We understand there’s a lot of frustration and confusion about the Oklahoma Corporation Commission's vote to approve Oklahoma Natural Gas’ securitization mechanism and what it will mean for our customers. So, we wanted to answer some of your most frequently asked questions. We’re committed to being as transparent and timely as possible with our communications to you as more decisions are made.


Why are you making me pay more on my bill each month?


Through the securitization mechanism, we are recovering the cost of gas incurred by customers during Winter Storm Uri in February 2021. You can learn more about our gas purchasing strategy and how we prepared for the weather event in our previous blog post.

Some may not be aware that the cost of gas has always been a passthrough cost to our customers. As a regulated utility, Oklahoma Natural Gas is only allowed to recover its cost of gas. The Oklahoma Corporation Commission performs annual audits of these costs and recoveries to ensure prudency. This means we don’t charge any premium and we do not profit from the cost of gas – our customers pay exactly what we pay for the gas they use.


Why are your customers who live in a 1,000 square-foot home paying the same as those who live in a mansion?


This is a misconception. It is important to understand that residential customers are classified into one of three categories:

  • Option A customers (those who use less than 50 dekatherms of gas each year)
  • Option B customers (those who use 50 dekatherms or more of gas each year)
  • Low-income customers (those who have signed up for the LIHEAP program to assist with their gas bills)

Within the securitization agreement, Option A customers would pay less than $5 a month, Option B customers would pay less than $8 a month, and low-income customers would pay $0. These averages are entirely based on gas usage, not on the square footage of their residence.

Another way to think about it is that folks who used more gas-based appliances during the storm (furnace, gas stove) potentially used more gas than folks who used less gas-based appliances in their homes. Thus, customers' costs would vary depending on usage.


Do we have to pay a service termination fee if we want to leave Oklahoma Natural Gas?


No. There is no service termination fee. The service termination fee that was included in a previous stipulation was rejected by the Oklahoma Corporation Commission. It’s important to note that the termination fee was not originally proposed by us, and we want to reiterate the intent was never to restrict the choice of our customers’ access to energy sources. We strongly believe in energy choice!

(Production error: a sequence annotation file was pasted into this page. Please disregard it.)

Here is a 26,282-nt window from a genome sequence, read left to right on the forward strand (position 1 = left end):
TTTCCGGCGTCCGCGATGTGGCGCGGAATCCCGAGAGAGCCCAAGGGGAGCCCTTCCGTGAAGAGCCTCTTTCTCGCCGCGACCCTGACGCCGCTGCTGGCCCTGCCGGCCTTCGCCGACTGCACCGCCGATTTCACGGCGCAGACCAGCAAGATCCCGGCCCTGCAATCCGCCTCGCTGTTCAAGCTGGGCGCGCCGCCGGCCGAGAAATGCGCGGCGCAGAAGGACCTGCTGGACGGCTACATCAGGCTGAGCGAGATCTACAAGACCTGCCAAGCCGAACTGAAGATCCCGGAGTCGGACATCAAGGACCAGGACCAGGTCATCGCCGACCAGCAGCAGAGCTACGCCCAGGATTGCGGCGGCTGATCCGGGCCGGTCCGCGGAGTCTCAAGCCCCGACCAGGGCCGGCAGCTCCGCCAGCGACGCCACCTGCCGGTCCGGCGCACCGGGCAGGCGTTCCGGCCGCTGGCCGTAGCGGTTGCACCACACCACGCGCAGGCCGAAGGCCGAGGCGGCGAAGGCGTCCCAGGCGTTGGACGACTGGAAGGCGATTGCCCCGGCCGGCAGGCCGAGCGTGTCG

Was there mismanagement by Oklahoma Natural Gas buying the gas at higher prices during the storm? Who regulated that?


No. We are proud of the work of our employees during the storm to keep Oklahomans’ homes warm during the winter storm. We purchased gas as defined in our annual gas supply plan. Following the storm, our regulators performed an audit of our gas purchases. The Commission found those costs to be prudent. This finding was supported by both the Commission’s Public Utility Division and the Attorney General’s Office.

Here are quotes from Commissioner Hiett and Attorney General O’Connor regarding this process:

At the core of this case is the fuel cost recovery by the utility as allowed by law,” Hiett said. “All parties to the case had access to all documentation concerning those costs, including the Commission’s Public Utility Division which conducted a full audit on those costs to determine that ONG did not make a profit on the fuel costs to be recovered and that other requirements were met.” - Commissioner Hiett

Attorney General O’Connor stated that he “supports the use of securitization bonds under the [Act] to allow recovery of historic natural gas costs over a longer, more manageable period of time and at a lower interest rate than would otherwise be available.”

If you knew gas prices would fluctuate, why didn’t you buy more gas for storage ahead of the storm?


Our team utilized all resources available to keep our customers’ homes warm during the storm. Gas storage was one part of the equation – with more than a third of the supply we used to keep our systems running coming from gas storage. It’s important to note that if we didn’t have as much storage as we had during Winter Storm Uri, the costs would have been almost twice what they actually were. Our gas supply programs are built on what our experience has been in the past, and that plan is reviewed and approved by our regulators. What caused the price disruption were supply issues that were upstream from us.

We also have to keep in mind, though, that if we acquire a lot of additional supply and we don't use that supply, then we've used the money that doesn't serve our customers as customers pay the gas supply cost. We don't make money on gas supply. We just try to make sure that we've got adequate gas supply. The decisions we make are done in a way to always keep costs as low as possible for our customers.

Have additional questions?
Let us know!